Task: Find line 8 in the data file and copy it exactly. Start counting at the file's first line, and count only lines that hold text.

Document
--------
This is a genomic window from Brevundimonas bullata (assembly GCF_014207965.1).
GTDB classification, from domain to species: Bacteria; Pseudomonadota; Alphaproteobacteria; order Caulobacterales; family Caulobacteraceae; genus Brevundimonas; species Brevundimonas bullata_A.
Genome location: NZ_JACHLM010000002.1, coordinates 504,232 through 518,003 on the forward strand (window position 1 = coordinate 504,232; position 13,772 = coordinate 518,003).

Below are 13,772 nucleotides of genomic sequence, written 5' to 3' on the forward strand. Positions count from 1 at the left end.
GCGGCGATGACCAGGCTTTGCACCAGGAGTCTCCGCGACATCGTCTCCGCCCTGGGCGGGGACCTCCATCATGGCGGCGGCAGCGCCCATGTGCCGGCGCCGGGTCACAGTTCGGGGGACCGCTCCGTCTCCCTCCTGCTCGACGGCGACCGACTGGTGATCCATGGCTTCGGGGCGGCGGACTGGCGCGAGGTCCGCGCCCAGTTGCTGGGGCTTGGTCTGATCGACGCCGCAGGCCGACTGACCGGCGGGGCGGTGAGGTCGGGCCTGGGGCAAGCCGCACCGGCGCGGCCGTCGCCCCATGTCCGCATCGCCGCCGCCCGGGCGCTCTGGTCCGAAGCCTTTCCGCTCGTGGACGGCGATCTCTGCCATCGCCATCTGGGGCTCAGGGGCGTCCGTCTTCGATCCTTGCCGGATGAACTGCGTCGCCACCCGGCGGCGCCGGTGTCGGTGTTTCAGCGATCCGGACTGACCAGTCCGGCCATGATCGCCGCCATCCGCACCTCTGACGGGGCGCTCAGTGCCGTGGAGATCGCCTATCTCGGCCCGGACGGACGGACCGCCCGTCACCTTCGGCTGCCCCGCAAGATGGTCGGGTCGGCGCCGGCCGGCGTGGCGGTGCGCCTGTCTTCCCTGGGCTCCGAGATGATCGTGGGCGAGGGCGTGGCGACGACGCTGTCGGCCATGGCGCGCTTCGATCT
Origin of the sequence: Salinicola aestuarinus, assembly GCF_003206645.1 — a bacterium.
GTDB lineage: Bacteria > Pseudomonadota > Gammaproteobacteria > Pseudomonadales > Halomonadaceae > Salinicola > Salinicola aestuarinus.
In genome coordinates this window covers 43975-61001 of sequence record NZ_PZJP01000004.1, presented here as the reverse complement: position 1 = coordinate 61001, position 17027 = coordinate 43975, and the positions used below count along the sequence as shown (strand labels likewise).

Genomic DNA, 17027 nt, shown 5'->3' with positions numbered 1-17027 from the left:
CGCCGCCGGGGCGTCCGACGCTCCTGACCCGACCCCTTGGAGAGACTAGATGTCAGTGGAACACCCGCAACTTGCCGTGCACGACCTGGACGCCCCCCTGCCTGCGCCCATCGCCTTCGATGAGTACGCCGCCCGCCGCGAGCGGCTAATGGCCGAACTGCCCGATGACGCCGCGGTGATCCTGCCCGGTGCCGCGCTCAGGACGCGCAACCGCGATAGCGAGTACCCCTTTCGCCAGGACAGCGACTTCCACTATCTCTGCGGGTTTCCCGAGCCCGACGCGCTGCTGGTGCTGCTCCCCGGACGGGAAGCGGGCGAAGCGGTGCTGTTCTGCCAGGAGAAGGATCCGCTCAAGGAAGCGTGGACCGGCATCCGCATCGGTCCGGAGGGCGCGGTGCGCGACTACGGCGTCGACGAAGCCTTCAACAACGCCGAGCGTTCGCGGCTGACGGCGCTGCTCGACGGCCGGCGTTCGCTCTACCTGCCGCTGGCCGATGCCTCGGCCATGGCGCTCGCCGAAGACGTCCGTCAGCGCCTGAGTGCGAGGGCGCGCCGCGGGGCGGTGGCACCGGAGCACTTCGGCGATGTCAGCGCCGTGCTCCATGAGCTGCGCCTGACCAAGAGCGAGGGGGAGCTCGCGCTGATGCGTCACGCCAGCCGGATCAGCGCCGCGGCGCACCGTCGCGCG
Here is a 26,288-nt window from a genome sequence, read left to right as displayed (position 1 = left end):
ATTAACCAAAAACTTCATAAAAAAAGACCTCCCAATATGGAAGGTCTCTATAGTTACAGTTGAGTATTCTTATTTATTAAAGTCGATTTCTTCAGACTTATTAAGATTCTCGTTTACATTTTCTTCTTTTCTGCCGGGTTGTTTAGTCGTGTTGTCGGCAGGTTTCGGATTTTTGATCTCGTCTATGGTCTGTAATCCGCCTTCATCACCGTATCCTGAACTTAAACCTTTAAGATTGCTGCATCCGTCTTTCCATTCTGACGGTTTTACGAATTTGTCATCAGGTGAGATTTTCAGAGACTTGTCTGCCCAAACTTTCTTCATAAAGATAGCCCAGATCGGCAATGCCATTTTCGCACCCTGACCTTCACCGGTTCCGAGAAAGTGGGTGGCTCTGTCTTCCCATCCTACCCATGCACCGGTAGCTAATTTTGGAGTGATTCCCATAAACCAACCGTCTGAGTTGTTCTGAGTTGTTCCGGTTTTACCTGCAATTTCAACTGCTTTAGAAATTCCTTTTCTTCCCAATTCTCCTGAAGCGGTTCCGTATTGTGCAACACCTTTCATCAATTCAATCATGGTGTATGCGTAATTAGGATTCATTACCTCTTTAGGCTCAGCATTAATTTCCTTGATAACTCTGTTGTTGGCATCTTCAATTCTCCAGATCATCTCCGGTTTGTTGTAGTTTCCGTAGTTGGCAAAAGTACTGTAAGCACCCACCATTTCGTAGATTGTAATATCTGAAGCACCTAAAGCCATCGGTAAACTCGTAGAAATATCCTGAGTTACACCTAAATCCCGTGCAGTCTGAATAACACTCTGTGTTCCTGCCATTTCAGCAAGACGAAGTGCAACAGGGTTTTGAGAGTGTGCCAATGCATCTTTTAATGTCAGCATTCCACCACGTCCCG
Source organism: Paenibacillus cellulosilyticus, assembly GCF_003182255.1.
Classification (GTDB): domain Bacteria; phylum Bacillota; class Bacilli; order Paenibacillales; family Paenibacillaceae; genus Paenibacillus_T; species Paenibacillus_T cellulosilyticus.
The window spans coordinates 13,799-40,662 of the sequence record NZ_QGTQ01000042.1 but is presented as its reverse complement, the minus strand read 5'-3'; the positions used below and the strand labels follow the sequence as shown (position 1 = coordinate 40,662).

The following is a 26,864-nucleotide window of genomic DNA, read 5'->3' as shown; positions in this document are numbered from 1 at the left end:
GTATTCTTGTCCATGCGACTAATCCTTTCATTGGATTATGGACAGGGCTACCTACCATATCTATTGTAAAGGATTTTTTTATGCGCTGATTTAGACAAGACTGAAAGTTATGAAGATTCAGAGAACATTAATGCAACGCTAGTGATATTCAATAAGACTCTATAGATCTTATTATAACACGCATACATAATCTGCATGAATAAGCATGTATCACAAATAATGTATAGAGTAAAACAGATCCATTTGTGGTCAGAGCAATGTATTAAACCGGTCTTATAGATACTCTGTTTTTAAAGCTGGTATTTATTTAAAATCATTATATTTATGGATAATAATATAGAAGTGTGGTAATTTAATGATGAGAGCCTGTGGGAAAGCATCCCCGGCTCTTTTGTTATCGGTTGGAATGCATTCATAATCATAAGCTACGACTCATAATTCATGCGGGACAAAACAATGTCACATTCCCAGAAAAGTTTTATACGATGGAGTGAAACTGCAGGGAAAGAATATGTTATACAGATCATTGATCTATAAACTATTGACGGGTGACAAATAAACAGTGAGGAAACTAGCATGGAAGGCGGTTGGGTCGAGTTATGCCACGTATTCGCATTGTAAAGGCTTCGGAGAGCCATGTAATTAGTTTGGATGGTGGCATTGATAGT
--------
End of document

In genome coordinates this window covers 43975-61001 of sequence record NZ_PZJP01000004.1, presented here as the reverse complement: position 1 = coordinate 61001, position 17027 = coordinate 43975, and the positions used below count along the sequence as shown (strand labels likewise).